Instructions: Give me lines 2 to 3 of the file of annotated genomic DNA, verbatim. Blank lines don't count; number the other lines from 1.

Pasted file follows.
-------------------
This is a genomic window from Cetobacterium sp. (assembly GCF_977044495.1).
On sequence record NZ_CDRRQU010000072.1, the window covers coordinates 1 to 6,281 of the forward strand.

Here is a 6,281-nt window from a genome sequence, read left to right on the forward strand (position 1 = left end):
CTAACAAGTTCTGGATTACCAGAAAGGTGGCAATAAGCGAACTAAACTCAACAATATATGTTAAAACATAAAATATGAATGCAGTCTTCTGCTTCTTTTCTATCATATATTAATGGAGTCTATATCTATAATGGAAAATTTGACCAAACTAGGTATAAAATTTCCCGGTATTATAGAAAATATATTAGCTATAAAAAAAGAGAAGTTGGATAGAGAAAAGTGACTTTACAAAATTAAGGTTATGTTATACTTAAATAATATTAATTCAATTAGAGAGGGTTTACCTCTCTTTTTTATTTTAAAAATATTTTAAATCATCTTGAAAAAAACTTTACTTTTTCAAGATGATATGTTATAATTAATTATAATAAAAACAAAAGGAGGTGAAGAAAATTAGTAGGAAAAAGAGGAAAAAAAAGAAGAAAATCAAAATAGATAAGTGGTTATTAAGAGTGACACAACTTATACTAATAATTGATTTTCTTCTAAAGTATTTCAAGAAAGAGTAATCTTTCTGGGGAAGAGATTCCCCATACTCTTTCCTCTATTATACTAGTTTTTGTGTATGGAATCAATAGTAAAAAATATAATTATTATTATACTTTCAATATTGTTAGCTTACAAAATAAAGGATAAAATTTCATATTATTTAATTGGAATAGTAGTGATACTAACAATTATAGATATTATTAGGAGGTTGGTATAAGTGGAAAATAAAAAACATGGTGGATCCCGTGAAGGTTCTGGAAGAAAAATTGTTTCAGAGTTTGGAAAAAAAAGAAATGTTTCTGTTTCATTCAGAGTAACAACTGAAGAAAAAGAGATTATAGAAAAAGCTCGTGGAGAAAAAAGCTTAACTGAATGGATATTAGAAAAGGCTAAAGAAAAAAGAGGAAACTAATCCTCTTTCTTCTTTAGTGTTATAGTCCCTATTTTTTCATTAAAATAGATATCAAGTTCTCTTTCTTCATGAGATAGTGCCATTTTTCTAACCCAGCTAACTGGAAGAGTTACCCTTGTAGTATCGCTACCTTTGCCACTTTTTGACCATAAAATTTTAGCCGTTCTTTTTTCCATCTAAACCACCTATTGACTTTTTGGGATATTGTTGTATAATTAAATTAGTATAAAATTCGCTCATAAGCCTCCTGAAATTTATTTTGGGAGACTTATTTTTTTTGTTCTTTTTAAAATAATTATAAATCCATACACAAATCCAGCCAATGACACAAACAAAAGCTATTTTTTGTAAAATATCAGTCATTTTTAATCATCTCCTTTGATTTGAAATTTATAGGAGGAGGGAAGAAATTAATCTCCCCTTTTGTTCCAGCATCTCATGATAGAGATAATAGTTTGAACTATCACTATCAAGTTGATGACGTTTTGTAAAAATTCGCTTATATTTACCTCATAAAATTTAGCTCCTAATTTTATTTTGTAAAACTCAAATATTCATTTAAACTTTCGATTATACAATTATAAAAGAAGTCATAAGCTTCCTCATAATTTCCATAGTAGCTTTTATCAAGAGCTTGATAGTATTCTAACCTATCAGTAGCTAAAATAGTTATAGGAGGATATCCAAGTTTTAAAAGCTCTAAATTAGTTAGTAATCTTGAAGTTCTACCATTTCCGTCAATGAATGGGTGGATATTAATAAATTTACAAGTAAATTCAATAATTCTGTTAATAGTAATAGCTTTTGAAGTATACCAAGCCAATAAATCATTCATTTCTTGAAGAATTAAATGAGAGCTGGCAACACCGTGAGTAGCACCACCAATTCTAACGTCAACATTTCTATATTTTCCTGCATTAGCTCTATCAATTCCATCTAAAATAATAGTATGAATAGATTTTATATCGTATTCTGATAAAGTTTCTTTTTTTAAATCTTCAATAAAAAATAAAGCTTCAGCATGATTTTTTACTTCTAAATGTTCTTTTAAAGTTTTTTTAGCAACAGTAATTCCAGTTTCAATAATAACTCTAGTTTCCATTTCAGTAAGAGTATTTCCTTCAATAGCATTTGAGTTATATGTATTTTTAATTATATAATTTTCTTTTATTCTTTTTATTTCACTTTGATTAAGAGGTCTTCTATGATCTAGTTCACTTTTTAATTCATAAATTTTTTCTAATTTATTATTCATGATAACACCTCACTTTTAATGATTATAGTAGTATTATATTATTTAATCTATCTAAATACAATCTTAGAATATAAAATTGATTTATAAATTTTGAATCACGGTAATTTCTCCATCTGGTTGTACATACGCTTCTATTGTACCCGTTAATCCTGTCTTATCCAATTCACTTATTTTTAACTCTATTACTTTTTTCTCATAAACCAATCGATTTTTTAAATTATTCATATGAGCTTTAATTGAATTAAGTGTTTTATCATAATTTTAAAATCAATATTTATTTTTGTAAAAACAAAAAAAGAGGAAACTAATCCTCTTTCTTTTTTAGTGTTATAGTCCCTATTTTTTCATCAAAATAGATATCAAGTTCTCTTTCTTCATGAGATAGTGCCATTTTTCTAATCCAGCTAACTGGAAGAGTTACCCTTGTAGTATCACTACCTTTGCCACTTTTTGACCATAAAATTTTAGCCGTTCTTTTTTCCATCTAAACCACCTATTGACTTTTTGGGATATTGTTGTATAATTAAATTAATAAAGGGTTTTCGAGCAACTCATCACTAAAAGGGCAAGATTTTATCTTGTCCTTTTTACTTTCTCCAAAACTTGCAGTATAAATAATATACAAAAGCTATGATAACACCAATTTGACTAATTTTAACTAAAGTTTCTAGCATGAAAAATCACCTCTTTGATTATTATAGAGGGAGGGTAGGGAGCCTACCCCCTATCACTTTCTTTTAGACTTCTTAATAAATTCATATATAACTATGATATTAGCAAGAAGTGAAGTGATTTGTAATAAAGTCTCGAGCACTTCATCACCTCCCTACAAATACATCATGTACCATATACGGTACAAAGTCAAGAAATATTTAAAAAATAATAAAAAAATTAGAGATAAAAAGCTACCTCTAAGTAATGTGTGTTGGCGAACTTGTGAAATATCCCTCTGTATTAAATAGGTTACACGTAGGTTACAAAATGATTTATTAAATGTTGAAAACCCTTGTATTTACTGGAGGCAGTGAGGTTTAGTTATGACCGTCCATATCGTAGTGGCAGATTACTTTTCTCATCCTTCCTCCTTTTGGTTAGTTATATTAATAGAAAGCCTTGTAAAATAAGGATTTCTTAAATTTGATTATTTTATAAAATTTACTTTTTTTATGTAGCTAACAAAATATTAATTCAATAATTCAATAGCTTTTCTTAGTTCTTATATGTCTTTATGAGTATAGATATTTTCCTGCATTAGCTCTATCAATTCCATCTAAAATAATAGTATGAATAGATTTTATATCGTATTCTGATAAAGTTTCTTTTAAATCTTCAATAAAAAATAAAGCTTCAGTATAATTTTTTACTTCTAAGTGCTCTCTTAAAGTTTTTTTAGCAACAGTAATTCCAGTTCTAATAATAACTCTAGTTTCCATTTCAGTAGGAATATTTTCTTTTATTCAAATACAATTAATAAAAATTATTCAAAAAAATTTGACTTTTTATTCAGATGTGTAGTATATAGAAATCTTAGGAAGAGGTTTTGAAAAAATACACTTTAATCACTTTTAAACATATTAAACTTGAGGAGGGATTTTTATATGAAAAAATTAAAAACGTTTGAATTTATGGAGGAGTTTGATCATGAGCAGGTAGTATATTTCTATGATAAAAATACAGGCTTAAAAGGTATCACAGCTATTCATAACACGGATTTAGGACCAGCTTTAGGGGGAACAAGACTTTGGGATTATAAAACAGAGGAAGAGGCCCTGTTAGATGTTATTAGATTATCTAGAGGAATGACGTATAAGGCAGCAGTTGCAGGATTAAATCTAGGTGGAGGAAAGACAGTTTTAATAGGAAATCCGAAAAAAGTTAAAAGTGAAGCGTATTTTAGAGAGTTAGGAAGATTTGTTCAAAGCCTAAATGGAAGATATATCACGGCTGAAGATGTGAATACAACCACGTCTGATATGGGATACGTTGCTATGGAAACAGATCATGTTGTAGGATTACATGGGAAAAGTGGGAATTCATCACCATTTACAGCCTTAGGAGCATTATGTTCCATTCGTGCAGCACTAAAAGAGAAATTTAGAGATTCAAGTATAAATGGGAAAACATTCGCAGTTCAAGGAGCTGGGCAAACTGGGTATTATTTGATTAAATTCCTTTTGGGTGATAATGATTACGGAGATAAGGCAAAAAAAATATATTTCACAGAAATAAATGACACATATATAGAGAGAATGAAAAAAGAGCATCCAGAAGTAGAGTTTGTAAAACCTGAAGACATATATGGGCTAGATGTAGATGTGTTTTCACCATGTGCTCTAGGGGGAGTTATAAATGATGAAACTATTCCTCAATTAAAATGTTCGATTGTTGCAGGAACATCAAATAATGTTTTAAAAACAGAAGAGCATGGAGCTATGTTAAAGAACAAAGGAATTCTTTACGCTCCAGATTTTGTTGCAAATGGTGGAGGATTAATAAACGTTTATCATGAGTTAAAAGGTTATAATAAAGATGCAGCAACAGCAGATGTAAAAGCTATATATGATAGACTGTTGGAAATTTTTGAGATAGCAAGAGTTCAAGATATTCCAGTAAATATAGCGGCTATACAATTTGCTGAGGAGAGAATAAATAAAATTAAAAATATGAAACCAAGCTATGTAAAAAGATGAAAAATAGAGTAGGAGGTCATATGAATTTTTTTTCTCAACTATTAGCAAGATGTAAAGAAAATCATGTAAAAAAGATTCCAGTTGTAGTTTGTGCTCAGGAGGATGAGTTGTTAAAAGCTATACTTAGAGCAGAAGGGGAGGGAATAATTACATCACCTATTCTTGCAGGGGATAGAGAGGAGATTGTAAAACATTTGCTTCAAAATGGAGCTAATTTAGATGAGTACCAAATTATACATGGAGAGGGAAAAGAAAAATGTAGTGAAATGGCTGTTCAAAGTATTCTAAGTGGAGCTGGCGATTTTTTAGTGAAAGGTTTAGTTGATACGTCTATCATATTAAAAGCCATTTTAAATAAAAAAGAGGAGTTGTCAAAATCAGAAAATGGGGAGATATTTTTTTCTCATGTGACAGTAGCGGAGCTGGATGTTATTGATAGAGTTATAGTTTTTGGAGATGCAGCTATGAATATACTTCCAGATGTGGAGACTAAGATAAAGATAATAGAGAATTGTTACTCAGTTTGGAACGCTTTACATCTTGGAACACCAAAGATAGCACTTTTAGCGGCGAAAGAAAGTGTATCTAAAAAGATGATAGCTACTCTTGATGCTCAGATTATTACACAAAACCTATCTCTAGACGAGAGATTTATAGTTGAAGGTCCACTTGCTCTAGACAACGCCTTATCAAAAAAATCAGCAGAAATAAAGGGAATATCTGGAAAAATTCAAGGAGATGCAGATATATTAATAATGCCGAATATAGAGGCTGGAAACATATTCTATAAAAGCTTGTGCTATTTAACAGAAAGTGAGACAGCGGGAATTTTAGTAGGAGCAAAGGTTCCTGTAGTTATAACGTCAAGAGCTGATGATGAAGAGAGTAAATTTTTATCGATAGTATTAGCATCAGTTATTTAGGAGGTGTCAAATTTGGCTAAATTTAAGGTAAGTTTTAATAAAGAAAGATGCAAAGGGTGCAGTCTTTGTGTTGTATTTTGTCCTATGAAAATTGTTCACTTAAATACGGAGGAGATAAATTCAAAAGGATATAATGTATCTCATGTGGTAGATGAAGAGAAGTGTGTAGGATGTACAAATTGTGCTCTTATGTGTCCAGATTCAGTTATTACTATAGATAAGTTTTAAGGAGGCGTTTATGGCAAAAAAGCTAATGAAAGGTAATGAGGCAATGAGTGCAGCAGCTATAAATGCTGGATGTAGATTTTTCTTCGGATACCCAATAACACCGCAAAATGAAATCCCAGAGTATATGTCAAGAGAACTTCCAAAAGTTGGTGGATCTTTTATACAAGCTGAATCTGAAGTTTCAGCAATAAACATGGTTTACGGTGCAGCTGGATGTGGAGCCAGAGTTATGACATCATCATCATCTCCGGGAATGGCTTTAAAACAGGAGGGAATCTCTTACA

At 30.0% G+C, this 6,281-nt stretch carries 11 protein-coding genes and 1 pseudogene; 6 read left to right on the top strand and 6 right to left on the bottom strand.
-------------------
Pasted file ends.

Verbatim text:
On sequence record NZ_CDRRQU010000072.1, the window covers coordinates 1 to 6,281 of the forward strand.

Here is a 6,281-nt window from a genome sequence, read left to right on the forward strand (position 1 = left end):